The Dooen tower "hat" (photo: ABC)
(Source: Australian Broadcasting Corporation)
Standing 201-metres tall with a 19-metre wide capacitive ‘top hat’, the 3WV mast in western Victoria stands out in the vast flat landscape that stretches below it.
Celebrating 75th years of service, the occasion of World Radio Day seemed a worthy time to pay tribute to this impressive technological structure.
“It really meant a lot to us. It must’ve been a big undertaking in 1936 to build it because cranes and things that are about today weren’t even heard of,” says long time Horsham resident James Heard.
And while the locals are proud of the trusty Dooen mast, its power reaches far wider than just this wide brown land.
In fact 594 AM has even been heard as far as Canada, Japan and South Africa.
The staggering reach is aided by the distinctive ‘top hat’ and the low frequency of the AM band. While obviously a success, the antenna was the first of its kind in Australia and acted as a prototype for other services.
“It’s the first solid-state 50-kilowatt broadcast transmitter installed for the ABC and it was the test bed for the installations across the rest of the country,” says Tim Hughes, Transmission Coordinator for ABC Victoria.
So whether you’re tuning in from snowy Canada or just down the road, thanks be to the 3WV transmitter.
I’m sure many an ultralight DXer would like to snag this transmitter! Watch the 3+ minute video on the ABC website.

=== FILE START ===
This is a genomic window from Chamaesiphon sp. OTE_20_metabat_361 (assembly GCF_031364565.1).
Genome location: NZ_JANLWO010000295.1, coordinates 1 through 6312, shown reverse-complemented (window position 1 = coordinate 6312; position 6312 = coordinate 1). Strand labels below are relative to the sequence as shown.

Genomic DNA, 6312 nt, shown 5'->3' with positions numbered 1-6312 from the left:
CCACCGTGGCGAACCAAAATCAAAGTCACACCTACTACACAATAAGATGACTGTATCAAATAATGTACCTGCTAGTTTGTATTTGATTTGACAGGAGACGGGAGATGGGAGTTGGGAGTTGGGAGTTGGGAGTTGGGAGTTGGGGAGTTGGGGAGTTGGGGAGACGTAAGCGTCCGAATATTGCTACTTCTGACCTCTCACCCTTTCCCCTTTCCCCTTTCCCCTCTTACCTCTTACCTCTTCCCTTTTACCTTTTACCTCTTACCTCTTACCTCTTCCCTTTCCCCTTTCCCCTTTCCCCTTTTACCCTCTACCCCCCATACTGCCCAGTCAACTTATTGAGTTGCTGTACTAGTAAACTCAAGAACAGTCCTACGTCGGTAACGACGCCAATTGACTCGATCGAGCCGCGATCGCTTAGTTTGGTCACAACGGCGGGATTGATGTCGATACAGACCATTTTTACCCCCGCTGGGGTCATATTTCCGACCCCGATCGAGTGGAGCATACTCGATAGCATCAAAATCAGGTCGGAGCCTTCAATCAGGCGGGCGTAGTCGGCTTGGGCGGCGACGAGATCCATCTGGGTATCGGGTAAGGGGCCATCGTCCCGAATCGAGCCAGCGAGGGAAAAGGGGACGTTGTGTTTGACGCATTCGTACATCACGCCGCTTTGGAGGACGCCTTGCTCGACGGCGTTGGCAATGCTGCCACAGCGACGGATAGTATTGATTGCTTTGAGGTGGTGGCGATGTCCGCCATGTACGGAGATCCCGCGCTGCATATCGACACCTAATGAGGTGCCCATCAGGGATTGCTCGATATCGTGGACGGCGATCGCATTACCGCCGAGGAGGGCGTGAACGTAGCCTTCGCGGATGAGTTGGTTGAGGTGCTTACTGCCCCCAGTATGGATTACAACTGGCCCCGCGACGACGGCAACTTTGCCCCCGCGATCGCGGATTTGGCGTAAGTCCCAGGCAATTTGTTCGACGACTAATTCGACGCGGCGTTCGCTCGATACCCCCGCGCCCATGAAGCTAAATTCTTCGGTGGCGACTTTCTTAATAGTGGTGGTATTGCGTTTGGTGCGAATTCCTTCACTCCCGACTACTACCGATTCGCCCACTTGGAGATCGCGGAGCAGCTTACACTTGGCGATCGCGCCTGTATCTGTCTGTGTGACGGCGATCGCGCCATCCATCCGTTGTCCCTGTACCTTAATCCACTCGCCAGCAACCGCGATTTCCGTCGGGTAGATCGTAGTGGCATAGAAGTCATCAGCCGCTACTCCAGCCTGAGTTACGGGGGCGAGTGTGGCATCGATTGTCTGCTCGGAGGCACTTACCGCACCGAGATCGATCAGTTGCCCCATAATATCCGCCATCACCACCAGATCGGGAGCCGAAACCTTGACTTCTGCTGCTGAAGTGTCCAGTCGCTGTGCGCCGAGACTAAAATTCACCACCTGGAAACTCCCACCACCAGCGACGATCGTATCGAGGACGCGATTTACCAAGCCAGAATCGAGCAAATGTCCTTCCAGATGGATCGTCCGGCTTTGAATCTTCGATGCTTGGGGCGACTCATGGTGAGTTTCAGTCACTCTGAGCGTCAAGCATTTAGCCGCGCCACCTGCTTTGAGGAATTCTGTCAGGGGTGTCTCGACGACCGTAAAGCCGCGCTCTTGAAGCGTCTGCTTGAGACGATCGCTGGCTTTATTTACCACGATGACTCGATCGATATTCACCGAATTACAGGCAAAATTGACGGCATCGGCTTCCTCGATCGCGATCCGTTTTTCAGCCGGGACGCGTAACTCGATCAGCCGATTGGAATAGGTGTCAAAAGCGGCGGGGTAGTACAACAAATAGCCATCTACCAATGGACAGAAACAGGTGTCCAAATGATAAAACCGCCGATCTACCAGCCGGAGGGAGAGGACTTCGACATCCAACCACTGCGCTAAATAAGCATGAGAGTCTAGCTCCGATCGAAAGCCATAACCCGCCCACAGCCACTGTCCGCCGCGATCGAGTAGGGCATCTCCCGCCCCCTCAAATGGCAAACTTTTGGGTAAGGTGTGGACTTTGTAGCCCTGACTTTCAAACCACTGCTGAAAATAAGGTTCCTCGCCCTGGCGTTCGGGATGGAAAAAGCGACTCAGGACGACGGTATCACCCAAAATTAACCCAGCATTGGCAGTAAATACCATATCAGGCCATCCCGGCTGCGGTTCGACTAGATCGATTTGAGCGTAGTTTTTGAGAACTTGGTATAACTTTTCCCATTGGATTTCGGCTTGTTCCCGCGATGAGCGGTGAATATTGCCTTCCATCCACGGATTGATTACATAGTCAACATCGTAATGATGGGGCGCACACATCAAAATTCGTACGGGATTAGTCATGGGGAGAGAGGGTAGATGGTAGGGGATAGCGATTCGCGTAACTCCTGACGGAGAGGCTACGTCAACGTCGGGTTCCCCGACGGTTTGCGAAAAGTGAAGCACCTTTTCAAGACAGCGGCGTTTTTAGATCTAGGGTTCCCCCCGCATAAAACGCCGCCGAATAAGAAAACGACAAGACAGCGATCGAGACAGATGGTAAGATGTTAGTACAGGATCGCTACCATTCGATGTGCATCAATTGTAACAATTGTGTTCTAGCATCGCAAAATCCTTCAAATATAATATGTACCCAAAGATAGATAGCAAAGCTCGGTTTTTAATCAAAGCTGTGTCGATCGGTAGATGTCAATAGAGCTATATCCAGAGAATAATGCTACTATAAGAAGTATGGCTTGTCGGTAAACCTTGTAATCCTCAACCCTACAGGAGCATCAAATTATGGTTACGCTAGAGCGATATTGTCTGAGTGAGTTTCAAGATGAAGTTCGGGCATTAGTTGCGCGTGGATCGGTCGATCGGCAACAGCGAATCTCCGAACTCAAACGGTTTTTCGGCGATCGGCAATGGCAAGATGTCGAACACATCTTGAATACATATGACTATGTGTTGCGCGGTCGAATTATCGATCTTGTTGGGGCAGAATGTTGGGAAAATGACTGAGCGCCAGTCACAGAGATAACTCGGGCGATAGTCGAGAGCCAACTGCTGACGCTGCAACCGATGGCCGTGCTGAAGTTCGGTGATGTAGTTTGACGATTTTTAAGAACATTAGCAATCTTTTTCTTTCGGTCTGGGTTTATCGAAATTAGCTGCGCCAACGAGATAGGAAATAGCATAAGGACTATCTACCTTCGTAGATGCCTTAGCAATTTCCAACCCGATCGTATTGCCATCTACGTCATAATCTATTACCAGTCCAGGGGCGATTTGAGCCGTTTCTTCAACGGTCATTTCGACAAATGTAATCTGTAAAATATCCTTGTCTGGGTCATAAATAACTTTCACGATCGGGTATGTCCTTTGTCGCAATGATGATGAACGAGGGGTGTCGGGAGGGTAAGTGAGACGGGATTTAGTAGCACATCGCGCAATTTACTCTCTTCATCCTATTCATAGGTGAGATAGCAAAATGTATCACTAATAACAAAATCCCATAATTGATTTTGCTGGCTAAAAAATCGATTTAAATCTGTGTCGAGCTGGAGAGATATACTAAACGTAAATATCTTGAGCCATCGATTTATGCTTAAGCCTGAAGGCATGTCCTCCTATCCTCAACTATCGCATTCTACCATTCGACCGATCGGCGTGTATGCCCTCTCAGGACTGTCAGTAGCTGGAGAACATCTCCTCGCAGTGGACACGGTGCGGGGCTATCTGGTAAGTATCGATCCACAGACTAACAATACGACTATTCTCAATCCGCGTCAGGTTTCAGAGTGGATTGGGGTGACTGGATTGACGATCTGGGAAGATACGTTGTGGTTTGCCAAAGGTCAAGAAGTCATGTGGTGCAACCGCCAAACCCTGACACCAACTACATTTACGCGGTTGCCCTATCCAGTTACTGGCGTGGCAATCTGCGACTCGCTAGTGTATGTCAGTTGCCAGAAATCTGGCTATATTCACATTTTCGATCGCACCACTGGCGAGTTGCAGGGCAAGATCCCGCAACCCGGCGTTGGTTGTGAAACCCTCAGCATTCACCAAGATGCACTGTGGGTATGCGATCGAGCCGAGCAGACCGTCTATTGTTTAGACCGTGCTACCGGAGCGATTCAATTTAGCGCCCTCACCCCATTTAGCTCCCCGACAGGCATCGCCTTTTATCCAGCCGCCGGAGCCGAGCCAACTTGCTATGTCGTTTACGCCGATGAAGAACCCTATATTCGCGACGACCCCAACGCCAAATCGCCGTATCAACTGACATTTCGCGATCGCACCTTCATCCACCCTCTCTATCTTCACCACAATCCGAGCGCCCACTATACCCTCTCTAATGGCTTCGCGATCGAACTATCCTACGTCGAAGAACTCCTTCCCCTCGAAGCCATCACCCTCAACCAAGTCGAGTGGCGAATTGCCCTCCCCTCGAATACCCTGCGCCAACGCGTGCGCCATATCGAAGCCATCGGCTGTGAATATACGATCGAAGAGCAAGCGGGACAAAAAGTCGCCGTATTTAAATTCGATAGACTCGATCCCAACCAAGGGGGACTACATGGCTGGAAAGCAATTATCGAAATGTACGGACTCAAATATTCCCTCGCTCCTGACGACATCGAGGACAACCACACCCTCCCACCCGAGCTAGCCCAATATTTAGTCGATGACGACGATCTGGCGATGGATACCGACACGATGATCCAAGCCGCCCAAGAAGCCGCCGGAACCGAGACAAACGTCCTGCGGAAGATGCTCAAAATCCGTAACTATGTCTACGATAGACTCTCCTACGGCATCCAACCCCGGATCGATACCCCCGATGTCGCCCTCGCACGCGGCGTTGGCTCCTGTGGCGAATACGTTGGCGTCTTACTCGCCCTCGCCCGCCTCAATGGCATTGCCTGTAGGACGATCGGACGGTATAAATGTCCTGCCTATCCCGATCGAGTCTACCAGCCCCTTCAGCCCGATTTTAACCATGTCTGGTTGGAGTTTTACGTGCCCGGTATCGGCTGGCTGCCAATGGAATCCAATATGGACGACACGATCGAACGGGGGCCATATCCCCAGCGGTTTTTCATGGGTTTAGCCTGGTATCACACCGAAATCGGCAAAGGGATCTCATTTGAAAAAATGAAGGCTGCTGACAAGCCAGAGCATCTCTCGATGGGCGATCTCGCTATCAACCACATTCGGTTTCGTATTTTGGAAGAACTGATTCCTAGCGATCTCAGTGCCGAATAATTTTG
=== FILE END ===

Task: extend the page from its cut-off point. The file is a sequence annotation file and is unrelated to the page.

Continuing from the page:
The Tecsun PL-380 is an “ultralight” that has exceptional shortwave sensitivity and selectivity.
I have gone through the SWRI and tagged all portable shortwave radios that are considered “ultralights” by the ultralight “Definitions Committee.” Note that “ultralight dxing” is primarily a Mediumwave hobby, but you will find that many of the best performing ultralights are also capable, if not best-in-class shortwave receivers.
What are the attributes/guidelines for a radio to be considered an “ultralight”? Per the definitions committee:
- It is a simple shirt pocket-sized radio of not more than approximately 20 cubic inches.
- It is an entertainment-grade radio, as opposed to enthusiast’s radio. As such, it will usually not have AM synchronous detection, SSB clarification or other specialized features.
- It is readily available to the hobby in new or used markets at the time of its approval.
- It costs no more than $100 retail at the time of approval.
- It is primarily a radio. While it may have other features as well (MP3 recorder, etc.), the design and function should have radio reception as its focus.
- It is not a “novelty radio” such as Coca Cola Can radio, Mr. Potato Head, etc.
Each radio is individually approved before it is considered an ultralight.
The Tecsun PL-310, PL-380 and C.Crane CCRadio-SWP are three shortwave ultralights that I regularly use and are considered fine examples of ultralights.
Want to know more about ultralight dxing? Check out these resources: